By Adam Serwer, Mother Jones | Oct. 29, 2012
Hurricane Sandy, which is barreling towards America’s East Coast, is epic in scale—according to the National Weather Service, the storm reaches from Florida to Connecticut. But public safety problems from flooding, power outages, and property damage aren’t the only way the massive storm could affect your life: If Sandy turns out to be as bad as the meteorologists fear, it could have a real impact on the 2012 presidential election.
Political scientists have found that extreme weather affects how voters evaluate presidents and governors, and botching disaster response can dash incumbents’ reelection hopes. Andrew Reeves and John Gasper, political science professors at Boston University and Carnegie Mellon University, respectively, found that voters punish leaders for failing to react adequately to natural disasters—and reward those who respond effectively.
“Voters did in fact punish both governors and presidents for damage caused by natural disasters, but that that effect was really swamped by their response,” Reeves says. “[Voters] rewarded when governors [asked for] and presidents [gave] help, and they punished when they didn’t.”
It may seem bizarre that something like the weather would affect who lives in the White House come January. But freak events like Sandy aren’t the only kind of weather that affects voters’ decisions. There’s evidence voters even punish incumbents for harsh weather over the course of an election year, despite it being by definition out of politicians’ control.
“The pretty strong pattern turns out to be that all other things being equal, the incumbent party does less well when it’s too wet or too dry,” says Larry Bartels, a professor of political science at Vanderbilt University. In 2004, Bartels and his then-colleague Christopher Achen, who’s now a professor at Princeton, authored a study on the impact of climate on elections. According to their study, Al Gore lost an estimated 2.8 million votes to George W. Bush in certain states because of drought or excessive rain. These are votes, the study dryly points out, that Gore could have used.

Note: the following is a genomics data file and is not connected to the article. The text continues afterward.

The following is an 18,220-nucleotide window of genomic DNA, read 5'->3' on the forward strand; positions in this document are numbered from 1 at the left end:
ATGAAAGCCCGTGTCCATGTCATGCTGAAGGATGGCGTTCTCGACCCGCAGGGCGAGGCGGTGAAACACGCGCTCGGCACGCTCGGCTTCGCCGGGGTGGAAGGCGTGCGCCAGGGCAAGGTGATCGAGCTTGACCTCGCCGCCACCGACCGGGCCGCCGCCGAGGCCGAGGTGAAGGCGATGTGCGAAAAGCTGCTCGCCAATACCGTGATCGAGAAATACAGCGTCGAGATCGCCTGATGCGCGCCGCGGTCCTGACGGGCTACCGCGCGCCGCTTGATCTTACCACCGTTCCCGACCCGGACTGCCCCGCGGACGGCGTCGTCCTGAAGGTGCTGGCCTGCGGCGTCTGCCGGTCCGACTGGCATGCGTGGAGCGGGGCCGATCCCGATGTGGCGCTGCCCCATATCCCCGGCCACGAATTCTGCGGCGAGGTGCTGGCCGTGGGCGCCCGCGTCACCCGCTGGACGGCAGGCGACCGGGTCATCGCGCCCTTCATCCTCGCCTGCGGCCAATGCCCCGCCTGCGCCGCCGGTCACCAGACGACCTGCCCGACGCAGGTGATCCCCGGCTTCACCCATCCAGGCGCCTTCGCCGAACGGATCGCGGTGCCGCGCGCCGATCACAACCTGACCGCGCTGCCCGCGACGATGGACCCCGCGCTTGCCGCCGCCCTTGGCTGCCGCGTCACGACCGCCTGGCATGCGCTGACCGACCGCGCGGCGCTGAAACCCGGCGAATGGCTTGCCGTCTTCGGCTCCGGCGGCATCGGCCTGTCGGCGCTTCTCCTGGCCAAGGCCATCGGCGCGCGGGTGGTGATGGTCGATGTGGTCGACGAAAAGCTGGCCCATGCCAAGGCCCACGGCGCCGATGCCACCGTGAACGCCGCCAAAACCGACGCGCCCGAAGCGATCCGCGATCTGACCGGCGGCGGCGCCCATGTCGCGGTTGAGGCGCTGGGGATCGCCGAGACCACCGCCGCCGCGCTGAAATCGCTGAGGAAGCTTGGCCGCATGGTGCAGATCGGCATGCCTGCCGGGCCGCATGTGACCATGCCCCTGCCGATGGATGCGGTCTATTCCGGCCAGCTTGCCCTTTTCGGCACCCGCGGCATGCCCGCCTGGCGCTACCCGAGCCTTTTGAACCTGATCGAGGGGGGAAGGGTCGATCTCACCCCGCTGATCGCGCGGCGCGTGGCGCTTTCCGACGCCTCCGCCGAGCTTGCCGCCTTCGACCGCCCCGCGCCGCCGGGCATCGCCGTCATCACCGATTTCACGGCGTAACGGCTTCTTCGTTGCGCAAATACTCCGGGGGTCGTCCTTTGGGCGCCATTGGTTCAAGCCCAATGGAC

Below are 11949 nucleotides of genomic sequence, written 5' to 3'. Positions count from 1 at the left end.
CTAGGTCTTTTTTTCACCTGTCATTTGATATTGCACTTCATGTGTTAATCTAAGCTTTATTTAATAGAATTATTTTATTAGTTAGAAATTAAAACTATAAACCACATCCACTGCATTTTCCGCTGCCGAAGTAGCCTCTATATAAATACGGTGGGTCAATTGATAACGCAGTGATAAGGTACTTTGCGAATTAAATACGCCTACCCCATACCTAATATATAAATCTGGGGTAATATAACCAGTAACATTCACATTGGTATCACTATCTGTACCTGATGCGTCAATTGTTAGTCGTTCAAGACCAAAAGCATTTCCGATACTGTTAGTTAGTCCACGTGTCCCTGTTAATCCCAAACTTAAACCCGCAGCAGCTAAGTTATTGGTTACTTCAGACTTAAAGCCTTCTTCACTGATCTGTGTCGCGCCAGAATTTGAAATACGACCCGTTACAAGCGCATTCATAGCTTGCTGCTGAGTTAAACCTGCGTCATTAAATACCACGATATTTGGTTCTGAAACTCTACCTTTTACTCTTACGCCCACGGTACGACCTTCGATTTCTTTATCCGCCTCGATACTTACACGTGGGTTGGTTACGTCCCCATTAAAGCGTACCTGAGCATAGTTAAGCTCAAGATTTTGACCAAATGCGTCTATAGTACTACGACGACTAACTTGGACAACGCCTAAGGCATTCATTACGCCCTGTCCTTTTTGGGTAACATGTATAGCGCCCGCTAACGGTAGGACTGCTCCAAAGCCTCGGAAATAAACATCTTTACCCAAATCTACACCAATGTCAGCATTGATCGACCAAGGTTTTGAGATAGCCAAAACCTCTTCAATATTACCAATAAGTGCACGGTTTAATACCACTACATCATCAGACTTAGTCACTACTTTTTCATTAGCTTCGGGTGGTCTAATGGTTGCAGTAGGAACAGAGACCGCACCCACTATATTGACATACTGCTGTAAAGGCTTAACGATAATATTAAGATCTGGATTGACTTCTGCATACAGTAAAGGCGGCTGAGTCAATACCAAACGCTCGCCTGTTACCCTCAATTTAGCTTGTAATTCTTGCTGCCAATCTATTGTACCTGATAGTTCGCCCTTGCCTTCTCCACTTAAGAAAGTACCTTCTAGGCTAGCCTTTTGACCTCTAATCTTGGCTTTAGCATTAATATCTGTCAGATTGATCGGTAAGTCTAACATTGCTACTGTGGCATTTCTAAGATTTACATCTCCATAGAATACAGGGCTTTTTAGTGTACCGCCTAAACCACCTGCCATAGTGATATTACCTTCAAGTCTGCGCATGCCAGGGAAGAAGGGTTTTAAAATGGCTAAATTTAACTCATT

The climate over the course of the past year (like the massive drought experienced by much of the county) is already baked into Obama’s reelection chances. But even though Mother Nature can swing an election, incumbents still have some control over their fates. How a president manages a crisis matters, according to Reeves—and how a president sells his management of a crisis can matter even more.
“Every president puts up pictures of himself with shirtsleeves rolled up comforting voters,” Reeves says. “I’m willing to bet that we’re going to see the White House put up a picture of Obama doing the same.” In this case, Reeves is right: On Friday, the White House sent out a photograph of President Obama on a conference call with officials from the Federal Emergency Management Agency and the National Hurricane Center.
But political theater can minimize the human cost of natural disasters and make a bungled response look even worse.
“There’s that iconic photograph of President Bush flying over New Orleans looking down from his plane: That was a case where framing and the action didn’t go so well,” Reeves says. Presidents’ approval ratings can decrease when the mismanagement of a natural disaster turns into a national event. But absent a national crisis, there are number of swing states in the path of the storm, including Virginia and North Carolina. How those states are able to cope with Hurricane Sandy could make a difference in who carries them on November 6.
“Especially because it’s happening so close to the election, probably the visible response of the administration to the situation is going to matter more than the situation itself,” Bartels says. In other words, how Hurricane Sandy affects the 2012 election is, at least to some extent, in Barack Obama’s hands.
“Most of the time these kinds of things I think are a boon for presidents,” Reeves says. “Machiavelli talked about [how] every crisis is an opportunity.”